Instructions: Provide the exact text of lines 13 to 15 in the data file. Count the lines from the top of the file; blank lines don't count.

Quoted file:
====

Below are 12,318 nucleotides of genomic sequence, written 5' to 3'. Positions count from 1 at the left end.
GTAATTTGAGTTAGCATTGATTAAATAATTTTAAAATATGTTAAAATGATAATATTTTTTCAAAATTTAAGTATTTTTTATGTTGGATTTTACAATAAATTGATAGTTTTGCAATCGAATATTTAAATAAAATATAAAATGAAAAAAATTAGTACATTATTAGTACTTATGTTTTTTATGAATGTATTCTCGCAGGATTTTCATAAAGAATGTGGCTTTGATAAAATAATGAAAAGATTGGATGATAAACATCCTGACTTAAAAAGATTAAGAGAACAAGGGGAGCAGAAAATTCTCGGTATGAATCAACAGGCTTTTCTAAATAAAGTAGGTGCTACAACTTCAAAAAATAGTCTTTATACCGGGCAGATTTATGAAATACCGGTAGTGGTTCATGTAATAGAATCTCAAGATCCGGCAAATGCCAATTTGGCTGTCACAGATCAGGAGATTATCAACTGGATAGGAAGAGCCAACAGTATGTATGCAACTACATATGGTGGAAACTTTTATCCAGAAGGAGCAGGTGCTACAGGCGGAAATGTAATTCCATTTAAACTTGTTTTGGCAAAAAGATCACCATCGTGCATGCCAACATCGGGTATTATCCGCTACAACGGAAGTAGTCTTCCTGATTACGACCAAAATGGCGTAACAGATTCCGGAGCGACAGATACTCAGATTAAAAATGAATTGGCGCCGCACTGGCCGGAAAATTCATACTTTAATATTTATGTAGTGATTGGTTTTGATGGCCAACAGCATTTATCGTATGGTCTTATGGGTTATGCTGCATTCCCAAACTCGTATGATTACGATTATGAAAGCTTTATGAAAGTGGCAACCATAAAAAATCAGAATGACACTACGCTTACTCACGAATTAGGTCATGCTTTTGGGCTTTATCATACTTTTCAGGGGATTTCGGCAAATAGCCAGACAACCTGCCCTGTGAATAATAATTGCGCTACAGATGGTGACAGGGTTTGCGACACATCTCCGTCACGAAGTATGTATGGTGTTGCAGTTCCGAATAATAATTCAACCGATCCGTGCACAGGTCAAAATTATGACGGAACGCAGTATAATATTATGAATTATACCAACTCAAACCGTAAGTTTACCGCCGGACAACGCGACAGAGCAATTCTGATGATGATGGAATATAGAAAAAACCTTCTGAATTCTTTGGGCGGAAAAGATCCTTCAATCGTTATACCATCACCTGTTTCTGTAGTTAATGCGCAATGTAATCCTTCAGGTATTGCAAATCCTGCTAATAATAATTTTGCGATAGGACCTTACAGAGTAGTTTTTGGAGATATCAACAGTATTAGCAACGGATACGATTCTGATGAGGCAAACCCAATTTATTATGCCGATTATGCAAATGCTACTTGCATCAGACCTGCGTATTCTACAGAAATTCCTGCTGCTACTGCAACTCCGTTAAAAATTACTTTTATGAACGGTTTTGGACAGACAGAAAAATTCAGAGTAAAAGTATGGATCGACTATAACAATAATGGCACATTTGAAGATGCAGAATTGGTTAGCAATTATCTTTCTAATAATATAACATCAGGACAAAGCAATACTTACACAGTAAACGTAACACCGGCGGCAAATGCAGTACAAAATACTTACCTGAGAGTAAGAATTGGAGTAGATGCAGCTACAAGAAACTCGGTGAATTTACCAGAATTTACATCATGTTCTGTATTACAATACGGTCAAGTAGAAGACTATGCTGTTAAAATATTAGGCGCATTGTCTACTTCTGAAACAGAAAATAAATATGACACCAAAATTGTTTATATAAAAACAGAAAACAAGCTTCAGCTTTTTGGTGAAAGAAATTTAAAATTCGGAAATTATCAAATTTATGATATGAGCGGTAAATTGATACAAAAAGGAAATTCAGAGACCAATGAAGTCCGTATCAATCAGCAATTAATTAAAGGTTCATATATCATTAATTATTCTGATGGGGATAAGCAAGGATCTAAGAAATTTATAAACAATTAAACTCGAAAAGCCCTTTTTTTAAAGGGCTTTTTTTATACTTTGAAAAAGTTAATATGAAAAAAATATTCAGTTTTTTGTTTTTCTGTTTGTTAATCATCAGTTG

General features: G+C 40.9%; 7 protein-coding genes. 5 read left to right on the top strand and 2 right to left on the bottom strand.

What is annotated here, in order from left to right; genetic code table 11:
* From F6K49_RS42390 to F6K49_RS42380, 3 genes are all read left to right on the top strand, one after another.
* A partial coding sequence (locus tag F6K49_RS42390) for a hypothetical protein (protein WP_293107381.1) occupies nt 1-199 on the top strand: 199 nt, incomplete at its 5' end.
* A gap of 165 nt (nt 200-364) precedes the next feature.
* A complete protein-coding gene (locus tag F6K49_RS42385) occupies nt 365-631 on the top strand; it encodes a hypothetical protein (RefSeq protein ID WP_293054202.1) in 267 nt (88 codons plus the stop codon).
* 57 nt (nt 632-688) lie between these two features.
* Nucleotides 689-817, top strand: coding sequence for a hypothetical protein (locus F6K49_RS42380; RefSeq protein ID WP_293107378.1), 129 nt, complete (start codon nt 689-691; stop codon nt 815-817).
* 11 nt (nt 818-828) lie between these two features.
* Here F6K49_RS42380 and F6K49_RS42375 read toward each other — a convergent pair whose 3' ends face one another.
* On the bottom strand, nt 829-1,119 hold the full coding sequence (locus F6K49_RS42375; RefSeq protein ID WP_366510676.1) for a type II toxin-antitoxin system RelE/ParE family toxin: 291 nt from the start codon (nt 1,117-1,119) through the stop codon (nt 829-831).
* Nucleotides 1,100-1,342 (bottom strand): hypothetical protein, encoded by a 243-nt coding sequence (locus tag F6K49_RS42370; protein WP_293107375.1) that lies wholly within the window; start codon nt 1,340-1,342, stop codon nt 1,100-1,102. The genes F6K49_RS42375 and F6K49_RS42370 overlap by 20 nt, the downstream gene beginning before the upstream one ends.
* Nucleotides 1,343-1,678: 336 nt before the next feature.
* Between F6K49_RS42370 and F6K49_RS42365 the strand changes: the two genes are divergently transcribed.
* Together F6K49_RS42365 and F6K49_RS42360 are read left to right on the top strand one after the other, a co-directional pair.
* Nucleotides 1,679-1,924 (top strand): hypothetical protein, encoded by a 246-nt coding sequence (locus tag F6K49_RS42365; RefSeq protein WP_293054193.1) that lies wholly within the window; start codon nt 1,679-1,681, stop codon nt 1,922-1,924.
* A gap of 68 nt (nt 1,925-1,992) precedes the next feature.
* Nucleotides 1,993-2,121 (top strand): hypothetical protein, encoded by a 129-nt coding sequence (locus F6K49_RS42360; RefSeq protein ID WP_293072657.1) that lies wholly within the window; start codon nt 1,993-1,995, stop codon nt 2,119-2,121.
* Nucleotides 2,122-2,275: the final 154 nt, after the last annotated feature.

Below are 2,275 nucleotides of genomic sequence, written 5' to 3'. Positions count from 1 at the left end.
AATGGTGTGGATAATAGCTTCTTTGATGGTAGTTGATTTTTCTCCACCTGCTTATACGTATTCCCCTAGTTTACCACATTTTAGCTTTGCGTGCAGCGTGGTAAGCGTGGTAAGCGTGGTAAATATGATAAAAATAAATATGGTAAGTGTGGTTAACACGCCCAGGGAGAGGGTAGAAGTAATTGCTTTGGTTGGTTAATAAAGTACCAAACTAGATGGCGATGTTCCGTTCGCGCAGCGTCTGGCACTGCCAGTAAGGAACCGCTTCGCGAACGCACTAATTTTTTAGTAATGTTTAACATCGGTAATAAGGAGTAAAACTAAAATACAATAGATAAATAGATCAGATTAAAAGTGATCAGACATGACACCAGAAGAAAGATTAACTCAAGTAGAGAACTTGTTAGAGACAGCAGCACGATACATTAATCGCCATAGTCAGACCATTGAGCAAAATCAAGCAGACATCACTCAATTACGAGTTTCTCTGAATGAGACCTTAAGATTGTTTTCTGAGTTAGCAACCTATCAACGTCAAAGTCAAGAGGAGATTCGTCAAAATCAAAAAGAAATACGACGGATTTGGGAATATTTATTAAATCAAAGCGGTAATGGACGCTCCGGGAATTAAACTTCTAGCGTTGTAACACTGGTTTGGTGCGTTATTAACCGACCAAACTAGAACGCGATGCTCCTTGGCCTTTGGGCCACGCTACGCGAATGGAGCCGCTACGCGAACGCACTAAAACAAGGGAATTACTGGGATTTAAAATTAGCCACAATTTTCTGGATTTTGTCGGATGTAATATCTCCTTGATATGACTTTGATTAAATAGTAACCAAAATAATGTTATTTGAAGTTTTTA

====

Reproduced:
* On the bottom strand, nt 829-1,119 hold the full coding sequence (locus F6K49_RS42375; RefSeq protein ID WP_366510676.1) for a type II toxin-antitoxin system RelE/ParE family toxin: 291 nt from the start codon (nt 1,117-1,119) through the stop codon (nt 829-831).
* Nucleotides 1,100-1,342 (bottom strand): hypothetical protein, encoded by a 243-nt coding sequence (locus tag F6K49_RS42370; protein WP_293107375.1) that lies wholly within the window; start codon nt 1,340-1,342, stop codon nt 1,100-1,102. The genes F6K49_RS42375 and F6K49_RS42370 overlap by 20 nt, the downstream gene beginning before the upstream one ends.
* Nucleotides 1,343-1,678: 336 nt before the next feature.